The foundation for the ethical investigation, implementation, and regulation of harm reduction strategies rests in the strong fiduciary commitment to public health and human rights. Ethically sound consideration of potential harm reduction strategies requires an honest evaluation of the evidence supporting efficacy, assurance that the public understands the relative risks and benefits, and a plan to closely monitor the long-term health and behavioral effects, including unintended consequences. In these pursuits, appropriate choice of comparator is of utmost importance to fulfilling the fiduciary role. Even the simplest analysis of benefit requires comparison of the expected baseline effect to the observed effect under harm reduction conditions (ΔE). For circumstances in which no known remedy is available, it is acceptable to estimate ΔE using the status quo ante (i.e., no intervention) as comparator. However, in circumstances where a proven, accepted remedy for the status quo ante does exist, it is no longer ethically acceptable to estimate ΔE using the baseline condition as comparator unless informed consent is assured (88). Rather, the marginal effectiveness compared with standard interventions should be used (mΔE). An analysis that declares the superiority of a new intervention using a comparator that is no longer in practice, or is no longer considered to be standard of care, is not appropriate for assessing mΔE (89). In light of the well-developed evidence in favor of a standard for using pharmacologic methods of treating the compulsive disorder of dependence even among people unready or unwilling to make a quit attempt, mΔE can no longer ethically be estimated against the inactive comparator because of the strong possibility of introducing comparator bias (90, 91). All harm reduction claims should make their methodology clear in these respects.

Ethical Considerations When Claiming Harm Reduction

Hazards of prospective population-based evaluations of tobacco harm reduction strategies may qualify as “greater than minimal risk.” Care should be taken to assess research risks in comparison to current standards of care for reducing harm among people unready or unwilling to quit, rather than in comparison to the no-intervention condition.

There are inherent uncertainties to all new potential harm reduction strategies. Evaluation methods are aimed at reasonably reducing these uncertainties. Although patients, physicians, and even researchers may believe a particular harm reduction approach has value, our fiduciary responsibility is executed through judicious investigation using methods that maximize potential benefit while minimizing potential risks. Because safe and effective harm reduction methods exist, new proposed harm reduction methods may represent greater than minimal risk if they are evaluated against the established standard, rather than in addition to that standard (92). In population-based studies, justifying such a deviation from the standard of practice on the basis of cost or other systematic barriers may be unethical, particularly if the population includes vulnerable members of the community (e.g., adolescents, the mentally ill, polysubstance abusers) or unfairly favors the privileged (e.g., those with greater-than-average pharmaceutical insurance coverage and access to health care). Both the Maryland Court of Appeals and U.S. Office of Human Research Protections determinations in the Johns Hopkins study of lead paint harm reduction rejected the position that risk research is less ethically problematic when performed on people who are already disadvantaged by ongoing exposure. In light of both the affective dysregulation characteristic of nicotine addiction and the obvious life-or-death consequences of uncontrolled tobacco dependence, it remains an open question as to whether current smokers inherently qualify as a vulnerable population (93, 94). However, designs that allow only for abatement of harmful exposures when harm-eliminating interventions exist may warrant reevaluation in light of the instructive lessons the lead paint harm reduction study offers (95).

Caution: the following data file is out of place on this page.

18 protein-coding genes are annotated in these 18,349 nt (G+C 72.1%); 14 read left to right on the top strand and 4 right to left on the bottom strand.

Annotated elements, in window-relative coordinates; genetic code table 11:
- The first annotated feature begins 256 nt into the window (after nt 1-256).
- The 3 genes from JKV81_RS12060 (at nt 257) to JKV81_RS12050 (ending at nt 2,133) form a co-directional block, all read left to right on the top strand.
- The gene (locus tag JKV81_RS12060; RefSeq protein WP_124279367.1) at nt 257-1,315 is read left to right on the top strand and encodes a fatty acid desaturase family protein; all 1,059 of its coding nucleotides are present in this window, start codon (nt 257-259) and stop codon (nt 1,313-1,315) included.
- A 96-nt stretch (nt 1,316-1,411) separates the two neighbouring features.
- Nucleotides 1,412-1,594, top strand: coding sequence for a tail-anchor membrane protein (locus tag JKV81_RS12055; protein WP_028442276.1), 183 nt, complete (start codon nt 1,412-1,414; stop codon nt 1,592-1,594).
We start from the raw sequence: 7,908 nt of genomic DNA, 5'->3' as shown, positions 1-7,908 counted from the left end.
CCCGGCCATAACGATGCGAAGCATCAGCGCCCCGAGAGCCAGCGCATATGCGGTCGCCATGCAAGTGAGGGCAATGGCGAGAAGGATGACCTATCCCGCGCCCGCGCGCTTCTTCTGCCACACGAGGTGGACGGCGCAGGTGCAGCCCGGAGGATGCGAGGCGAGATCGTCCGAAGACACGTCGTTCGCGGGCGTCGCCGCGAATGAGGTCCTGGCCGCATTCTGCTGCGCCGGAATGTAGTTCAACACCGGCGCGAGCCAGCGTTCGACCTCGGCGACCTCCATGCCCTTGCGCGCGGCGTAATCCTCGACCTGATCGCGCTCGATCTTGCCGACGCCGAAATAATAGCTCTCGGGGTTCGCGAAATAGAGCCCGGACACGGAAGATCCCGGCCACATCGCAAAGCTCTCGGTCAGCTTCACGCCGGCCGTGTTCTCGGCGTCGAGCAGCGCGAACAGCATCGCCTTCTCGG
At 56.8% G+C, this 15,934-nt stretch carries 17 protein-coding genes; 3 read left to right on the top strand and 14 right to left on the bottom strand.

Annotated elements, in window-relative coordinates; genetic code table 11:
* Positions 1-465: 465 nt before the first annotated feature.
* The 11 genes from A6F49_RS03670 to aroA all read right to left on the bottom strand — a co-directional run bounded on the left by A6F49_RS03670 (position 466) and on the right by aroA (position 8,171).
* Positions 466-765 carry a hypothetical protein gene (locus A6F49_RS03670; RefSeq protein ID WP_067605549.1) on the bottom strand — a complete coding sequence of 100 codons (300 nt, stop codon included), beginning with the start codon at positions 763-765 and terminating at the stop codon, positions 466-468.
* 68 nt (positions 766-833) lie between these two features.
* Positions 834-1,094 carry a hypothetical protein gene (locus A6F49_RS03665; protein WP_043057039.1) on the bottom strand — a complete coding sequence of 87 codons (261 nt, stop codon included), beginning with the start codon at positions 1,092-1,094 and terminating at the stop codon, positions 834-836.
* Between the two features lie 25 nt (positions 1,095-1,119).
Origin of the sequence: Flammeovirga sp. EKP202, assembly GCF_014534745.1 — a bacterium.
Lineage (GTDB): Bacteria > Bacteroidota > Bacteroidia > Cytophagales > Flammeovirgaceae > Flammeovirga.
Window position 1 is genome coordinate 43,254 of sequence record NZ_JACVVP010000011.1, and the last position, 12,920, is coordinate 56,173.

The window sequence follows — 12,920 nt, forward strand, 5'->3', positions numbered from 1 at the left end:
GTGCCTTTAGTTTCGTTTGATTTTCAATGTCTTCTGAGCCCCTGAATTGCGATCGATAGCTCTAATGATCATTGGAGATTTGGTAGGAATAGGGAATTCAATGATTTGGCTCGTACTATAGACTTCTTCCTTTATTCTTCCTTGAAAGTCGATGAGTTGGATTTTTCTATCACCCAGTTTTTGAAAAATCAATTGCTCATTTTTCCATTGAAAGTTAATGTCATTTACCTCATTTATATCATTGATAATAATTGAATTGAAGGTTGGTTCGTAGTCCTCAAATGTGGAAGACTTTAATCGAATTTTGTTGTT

Harm reduction researchers must protect the autonomy of research subjects by discussing the unique nature of the risks of such research with those subjects and by promoting their individual understanding.

Autonomy is respected in human subject research when participants have the capacity to understand the risks they are assuming, are given the information necessary to achieve that understanding, have their understanding verified by a researcher qualified to make such an assessment, and consent voluntarily to assume the risks of the research. The nature and severity of the risks of the research need not be known in their entirety to be acceptable to the subject. However, the fact that certain risks are unknown must be included in the informed consent discussion if the participant’s assumption of risk is to be considered valid.